- In the March 23 issue of the journal Nature Materials, they describe how a magnetic field roughly the size of a medical MRI reduced the amount of heat flowing through a semiconductor by 12 percent. The study is the first ever to prove that acoustic phonons—the elemental particles that transmit both heat and sound—have magnetic properties.
- The name “phonon” sounds a lot like “photon.” That’s because researchers consider them to be cousins: Photons are particles of light, and phonons are particles of heat and sound. Phonons haven’t received as much attention, and so not as much is known about them beyond their properties of heat and sound. This study shows that phonons have magnetic properties, too.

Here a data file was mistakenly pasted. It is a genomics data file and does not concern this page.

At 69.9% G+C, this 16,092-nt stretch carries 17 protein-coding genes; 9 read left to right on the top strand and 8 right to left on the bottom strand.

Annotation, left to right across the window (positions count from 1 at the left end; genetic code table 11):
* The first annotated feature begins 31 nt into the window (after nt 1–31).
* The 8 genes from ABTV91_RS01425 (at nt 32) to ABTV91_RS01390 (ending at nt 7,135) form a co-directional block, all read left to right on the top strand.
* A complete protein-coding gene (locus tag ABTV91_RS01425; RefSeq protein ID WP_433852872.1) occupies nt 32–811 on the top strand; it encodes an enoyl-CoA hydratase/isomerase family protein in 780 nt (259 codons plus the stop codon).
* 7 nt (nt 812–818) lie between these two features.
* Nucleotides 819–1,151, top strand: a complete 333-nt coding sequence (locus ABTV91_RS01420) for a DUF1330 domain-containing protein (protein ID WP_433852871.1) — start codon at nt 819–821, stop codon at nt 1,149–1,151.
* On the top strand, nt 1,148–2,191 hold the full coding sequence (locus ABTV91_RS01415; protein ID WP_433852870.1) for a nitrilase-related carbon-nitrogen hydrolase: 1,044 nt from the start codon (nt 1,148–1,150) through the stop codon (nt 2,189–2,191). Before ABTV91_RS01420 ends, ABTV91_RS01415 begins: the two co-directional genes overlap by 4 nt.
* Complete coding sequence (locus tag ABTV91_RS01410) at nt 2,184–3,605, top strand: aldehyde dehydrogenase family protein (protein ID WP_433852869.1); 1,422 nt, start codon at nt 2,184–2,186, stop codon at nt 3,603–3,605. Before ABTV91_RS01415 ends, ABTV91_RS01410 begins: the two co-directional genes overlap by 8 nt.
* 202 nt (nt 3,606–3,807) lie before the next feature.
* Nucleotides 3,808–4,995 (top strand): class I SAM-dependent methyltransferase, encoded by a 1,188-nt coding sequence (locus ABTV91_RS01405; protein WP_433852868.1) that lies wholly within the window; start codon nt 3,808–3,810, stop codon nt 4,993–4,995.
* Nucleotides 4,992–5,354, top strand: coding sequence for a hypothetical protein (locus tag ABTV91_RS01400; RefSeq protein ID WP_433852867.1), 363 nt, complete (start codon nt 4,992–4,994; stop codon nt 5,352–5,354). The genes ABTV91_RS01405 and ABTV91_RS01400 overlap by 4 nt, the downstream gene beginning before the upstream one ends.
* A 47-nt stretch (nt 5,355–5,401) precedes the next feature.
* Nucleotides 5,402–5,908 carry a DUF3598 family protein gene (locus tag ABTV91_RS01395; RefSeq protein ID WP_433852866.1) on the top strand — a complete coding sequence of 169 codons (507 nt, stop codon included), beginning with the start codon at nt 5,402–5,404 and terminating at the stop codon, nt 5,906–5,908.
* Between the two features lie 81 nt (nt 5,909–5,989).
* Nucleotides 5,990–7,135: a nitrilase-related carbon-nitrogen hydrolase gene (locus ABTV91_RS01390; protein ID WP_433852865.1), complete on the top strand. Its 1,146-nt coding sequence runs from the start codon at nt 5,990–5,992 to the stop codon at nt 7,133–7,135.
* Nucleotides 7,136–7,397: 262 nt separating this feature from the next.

- The implication: In materials such as glass, stone, plastic—materials that are not conventionally magnetic—heat can be controlled magnetically, if you have a powerful enough magnet. The effect would go unnoticed in metals, which transmit so much heat via electrons that any heat carried by phonons is negligible by comparison.
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